The coronavirus pandemic brought to light the inequities of America's health care system — including access to care and underlying conditions that disproportionately affect certain communities.
One particular subgroup has been suffering on the front lines: Filipino-American nurses. Filipinos make up about 4% of all registered nurses in the U.S., but accounted for 30% of COVID-19 related deaths among nurses in 2020, according to National Nurses United.
Filipino nurses working abroad are an economic driver for the Phillipines, as their remittances help support family and consumer behavior at home. It's why, despite a cap on the number of health care workers allowed abroad, the country's labor minister is asking for permission to allow 5,000 more - double the annual cap - workers to be sent overseas.
A deployment ban was lifted in November, but some were still restricted from leaving amid the pandemic, and the demand for health care workers in the country. And those already abroad have suffered.
The disproportionate impact of COVID-19 on Filipino-American nurses in the U.S. is no coincidence. The U.S. colonized the island after the Spanish American war in 1898, setting up nursing schools that trained Filipinos in Western medicine and English.
That strategy eventually became a convenient source to fill a nursing shortage in the U.S. After World War II, when government funding to scale up wartime nursing staff declined, the U.S. was left with a shortage that was filled by an Exchange Visitor Program. The program had a dual purpose — it filled the nurse shortage and was also a propaganda strategy against rising Soviet communist influences in the region.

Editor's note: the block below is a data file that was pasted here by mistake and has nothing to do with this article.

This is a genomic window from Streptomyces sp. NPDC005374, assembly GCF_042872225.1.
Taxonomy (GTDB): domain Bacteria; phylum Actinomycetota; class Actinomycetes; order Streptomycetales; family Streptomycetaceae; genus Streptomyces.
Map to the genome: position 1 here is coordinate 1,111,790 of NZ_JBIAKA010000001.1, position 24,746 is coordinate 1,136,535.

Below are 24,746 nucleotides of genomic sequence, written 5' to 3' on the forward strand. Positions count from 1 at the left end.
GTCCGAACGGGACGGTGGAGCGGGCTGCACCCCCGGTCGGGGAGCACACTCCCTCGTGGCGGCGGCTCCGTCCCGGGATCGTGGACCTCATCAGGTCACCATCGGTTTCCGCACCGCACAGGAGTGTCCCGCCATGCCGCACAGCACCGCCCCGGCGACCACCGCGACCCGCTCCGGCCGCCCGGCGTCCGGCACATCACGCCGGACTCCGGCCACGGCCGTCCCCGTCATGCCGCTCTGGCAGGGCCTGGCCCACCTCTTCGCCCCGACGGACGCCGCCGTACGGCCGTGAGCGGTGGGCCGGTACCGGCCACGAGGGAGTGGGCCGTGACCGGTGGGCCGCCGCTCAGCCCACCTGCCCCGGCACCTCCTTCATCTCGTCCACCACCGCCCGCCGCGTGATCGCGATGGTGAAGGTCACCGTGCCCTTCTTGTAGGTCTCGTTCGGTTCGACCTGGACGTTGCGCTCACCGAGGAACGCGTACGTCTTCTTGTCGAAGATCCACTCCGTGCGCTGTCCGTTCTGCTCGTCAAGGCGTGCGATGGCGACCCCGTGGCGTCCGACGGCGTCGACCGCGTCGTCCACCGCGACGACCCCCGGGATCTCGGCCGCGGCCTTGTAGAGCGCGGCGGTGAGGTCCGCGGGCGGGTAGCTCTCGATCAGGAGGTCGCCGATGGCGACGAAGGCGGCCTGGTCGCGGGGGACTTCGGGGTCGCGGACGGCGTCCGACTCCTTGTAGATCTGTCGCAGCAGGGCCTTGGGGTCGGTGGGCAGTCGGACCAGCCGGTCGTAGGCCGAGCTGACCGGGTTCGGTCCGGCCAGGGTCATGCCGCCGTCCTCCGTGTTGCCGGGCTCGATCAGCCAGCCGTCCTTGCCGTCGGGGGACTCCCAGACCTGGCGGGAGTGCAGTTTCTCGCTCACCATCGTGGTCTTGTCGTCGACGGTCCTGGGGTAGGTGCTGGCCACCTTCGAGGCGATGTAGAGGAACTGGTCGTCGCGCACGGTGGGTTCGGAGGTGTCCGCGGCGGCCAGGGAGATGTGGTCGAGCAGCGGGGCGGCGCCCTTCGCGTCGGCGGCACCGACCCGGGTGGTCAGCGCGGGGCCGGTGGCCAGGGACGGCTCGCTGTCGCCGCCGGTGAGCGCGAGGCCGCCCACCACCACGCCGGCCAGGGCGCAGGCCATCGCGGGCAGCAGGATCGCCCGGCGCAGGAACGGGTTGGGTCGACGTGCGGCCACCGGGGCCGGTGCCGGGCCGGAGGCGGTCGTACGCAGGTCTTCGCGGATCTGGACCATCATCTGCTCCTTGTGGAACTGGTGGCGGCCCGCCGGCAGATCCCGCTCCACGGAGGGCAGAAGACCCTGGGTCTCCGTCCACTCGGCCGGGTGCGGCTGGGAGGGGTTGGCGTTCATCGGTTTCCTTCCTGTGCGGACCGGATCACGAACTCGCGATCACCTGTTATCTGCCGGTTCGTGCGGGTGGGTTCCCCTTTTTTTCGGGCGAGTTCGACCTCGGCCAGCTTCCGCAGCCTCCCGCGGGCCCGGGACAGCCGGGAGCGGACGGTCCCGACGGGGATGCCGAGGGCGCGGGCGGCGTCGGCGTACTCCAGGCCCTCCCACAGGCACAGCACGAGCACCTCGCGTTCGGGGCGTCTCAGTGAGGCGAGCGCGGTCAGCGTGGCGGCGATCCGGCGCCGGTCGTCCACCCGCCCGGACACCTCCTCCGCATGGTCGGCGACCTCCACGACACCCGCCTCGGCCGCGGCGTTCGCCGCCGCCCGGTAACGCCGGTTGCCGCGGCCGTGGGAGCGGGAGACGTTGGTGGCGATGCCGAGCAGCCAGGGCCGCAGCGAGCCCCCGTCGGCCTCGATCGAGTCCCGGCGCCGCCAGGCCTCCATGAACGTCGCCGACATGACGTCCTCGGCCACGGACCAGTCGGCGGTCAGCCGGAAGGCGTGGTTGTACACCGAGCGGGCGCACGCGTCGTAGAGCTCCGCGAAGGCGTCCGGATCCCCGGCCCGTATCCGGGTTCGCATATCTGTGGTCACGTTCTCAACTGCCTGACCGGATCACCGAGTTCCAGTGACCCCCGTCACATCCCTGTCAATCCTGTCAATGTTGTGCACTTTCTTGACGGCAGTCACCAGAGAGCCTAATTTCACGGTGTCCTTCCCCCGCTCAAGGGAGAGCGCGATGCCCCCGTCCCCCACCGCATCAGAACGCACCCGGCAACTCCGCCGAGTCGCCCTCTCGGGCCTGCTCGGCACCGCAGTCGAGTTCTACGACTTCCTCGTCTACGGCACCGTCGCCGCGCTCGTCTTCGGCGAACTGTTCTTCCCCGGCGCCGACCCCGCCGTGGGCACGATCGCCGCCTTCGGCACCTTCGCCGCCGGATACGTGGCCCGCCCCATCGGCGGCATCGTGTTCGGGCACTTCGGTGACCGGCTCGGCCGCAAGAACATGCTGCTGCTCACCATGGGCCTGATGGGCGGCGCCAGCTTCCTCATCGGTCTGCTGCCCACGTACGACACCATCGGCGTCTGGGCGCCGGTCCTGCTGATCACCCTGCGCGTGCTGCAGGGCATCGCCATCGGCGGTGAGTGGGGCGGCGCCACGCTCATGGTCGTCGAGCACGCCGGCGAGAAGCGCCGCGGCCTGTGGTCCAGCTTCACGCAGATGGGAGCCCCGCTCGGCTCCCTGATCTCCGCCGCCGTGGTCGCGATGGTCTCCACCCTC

But many of the nurses were eventually sent back to the Philippines. The U.S. once again leaned on Filipino nurses to fill shortages in the 1960s, but this time immigration reform allowed them to remain in the states. The influx was mutually beneficial for the two countries, as the U.S. was looking for cheap labor and the Philippines was looking for a way to export its labor as joblessness soared at home. Its economy also benefited as the result of many immigrants sending money home to their families.
Throughout these periods, Filipino nurses were paid poorly and given some of the most strenuous jobs. It’s why they are often found in critical and long term care settings, which have been the hardest hit by the pandemic. And it’s why they were among the most affected during the pandemic.
(Photo by: Basilio H. Sepe/Majority World/Universal Images Group via Getty Images)
Intolerance for intolerance
Lourdes Careaga, president of the Metro District of Columbia Chapter of the Philippine Nurses Association, arrived in the U.S. in the 1980s to help support her family. She was in her early 20s at the time and came to earn money to help support her 7 younger siblings in order to help them get a better education.
"My story was written for me my first 20 years. My parents said, 'She has to go to college and she has to take up nursing.' That’s the only way to, as a woman, have a career and help the family out. I didn’t want to be a nurse," Careaga told Yahoo Finance.
She said that by time she had arrived, the previous generation of nurses had established better advocacy networks within the community and the pay was better.
Still, she said, there is still an underrepresentation of Filipino nurses in management positions. Careaga said she sees more Filipinos in middle management, but only recently have a few — largely from the younger, American-born generation — been breaking through to upper management.
Careaga says she has witnessed the increase in hate crimes and bias against Asian Americans this year. She said the recent attacks are far more serious than the passive racism she experienced when she first arrived in the U.S..
She recalled once helping a white patient walk, with the help of an African-American colleague, through the hospital halls. A white surgeon commented that the trio looked like an Oreo cookie.
"I was so new to the country I didn't even know what an Oreo cookie is. Lucky for him I didn't know," Careaga said.
Another time, a woman at a shoe store asked multiple times if she knew the cost of a shoe Careaga was asking to try on — insinuating she wouldn't be able to afford it.
She'd largely brushed off or quietly tolerated such experiences, but the attacks that have been reported in the past year have changed how she feels.
"I'm getting more aware that I have to speak up and have to be more attuned to [bias] ... I think I should be a little bit intolerant," Careaga said.
Written by Anjalee Khemlani.
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